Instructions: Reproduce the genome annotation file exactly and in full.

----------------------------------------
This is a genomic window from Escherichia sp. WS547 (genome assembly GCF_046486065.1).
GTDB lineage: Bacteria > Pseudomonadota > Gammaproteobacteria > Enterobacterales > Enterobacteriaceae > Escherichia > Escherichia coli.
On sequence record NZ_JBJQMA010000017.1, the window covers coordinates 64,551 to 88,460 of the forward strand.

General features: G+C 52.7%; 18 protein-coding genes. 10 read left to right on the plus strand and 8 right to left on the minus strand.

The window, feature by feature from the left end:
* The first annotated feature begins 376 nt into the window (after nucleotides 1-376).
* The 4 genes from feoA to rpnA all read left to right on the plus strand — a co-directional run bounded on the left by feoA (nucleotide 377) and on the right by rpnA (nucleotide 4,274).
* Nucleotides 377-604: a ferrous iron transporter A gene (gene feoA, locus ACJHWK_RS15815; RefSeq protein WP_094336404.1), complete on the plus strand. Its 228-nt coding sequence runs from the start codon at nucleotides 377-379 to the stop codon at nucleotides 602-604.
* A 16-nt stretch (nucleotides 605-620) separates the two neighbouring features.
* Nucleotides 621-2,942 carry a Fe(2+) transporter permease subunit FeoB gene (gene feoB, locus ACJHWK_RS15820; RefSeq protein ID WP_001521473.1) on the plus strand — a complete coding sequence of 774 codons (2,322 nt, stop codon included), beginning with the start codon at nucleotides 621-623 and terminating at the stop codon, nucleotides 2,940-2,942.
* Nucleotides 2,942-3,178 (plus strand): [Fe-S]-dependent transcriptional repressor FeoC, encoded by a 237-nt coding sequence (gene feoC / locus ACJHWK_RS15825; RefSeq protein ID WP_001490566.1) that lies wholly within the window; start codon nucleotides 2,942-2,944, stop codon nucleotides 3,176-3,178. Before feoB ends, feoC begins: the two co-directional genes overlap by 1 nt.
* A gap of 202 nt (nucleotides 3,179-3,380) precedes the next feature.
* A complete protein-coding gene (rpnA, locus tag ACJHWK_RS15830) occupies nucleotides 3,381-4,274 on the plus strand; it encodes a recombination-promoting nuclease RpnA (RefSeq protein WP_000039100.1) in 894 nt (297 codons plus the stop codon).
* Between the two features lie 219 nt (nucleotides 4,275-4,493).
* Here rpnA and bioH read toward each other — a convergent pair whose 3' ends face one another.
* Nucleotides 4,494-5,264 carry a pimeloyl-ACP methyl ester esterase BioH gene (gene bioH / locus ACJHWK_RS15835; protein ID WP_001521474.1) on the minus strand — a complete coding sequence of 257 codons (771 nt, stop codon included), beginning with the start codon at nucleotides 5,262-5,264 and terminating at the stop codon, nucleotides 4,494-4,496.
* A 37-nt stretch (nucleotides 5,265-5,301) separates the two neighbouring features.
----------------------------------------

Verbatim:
This is a genomic window from Escherichia sp. WS547 (genome assembly GCF_046486065.1).
GTDB lineage: Bacteria > Pseudomonadota > Gammaproteobacteria > Enterobacterales > Enterobacteriaceae > Escherichia > Escherichia coli.
On sequence record NZ_JBJQMA010000017.1, the window covers coordinates 64,551 to 88,460 of the forward strand.

General features: G+C 52.7%; 18 protein-coding genes. 10 read left to right on the plus strand and 8 right to left on the minus strand.

The window, feature by feature from the left end:
* The first annotated feature begins 376 nt into the window (after nucleotides 1-376).
* The 4 genes from feoA to rpnA all read left to right on the plus strand — a co-directional run bounded on the left by feoA (nucleotide 377) and on the right by rpnA (nucleotide 4,274).
* Nucleotides 377-604: a ferrous iron transporter A gene (gene feoA, locus ACJHWK_RS15815; RefSeq protein WP_094336404.1), complete on the plus strand. Its 228-nt coding sequence runs from the start codon at nucleotides 377-379 to the stop codon at nucleotides 602-604.
* A 16-nt stretch (nucleotides 605-620) separates the two neighbouring features.
* Nucleotides 621-2,942 carry a Fe(2+) transporter permease subunit FeoB gene (gene feoB, locus ACJHWK_RS15820; RefSeq protein ID WP_001521473.1) on the plus strand — a complete coding sequence of 774 codons (2,322 nt, stop codon included), beginning with the start codon at nucleotides 621-623 and terminating at the stop codon, nucleotides 2,940-2,942.
* Nucleotides 2,942-3,178 (plus strand): [Fe-S]-dependent transcriptional repressor FeoC, encoded by a 237-nt coding sequence (gene feoC / locus ACJHWK_RS15825; RefSeq protein ID WP_001490566.1) that lies wholly within the window; start codon nucleotides 2,942-2,944, stop codon nucleotides 3,176-3,178. Before feoB ends, feoC begins: the two co-directional genes overlap by 1 nt.
* A gap of 202 nt (nucleotides 3,179-3,380) precedes the next feature.
* A complete protein-coding gene (rpnA, locus tag ACJHWK_RS15830) occupies nucleotides 3,381-4,274 on the plus strand; it encodes a recombination-promoting nuclease RpnA (RefSeq protein WP_000039100.1) in 894 nt (297 codons plus the stop codon).
* Between the two features lie 219 nt (nucleotides 4,275-4,493).
* Here rpnA and bioH read toward each other — a convergent pair whose 3' ends face one another.
* Nucleotides 4,494-5,264 carry a pimeloyl-ACP methyl ester esterase BioH gene (gene bioH / locus ACJHWK_RS15835; protein ID WP_001521474.1) on the minus strand — a complete coding sequence of 257 codons (771 nt, stop codon included), beginning with the start codon at nucleotides 5,262-5,264 and terminating at the stop codon, nucleotides 4,494-4,496.
* A 37-nt stretch (nucleotides 5,265-5,301) separates the two neighbouring features.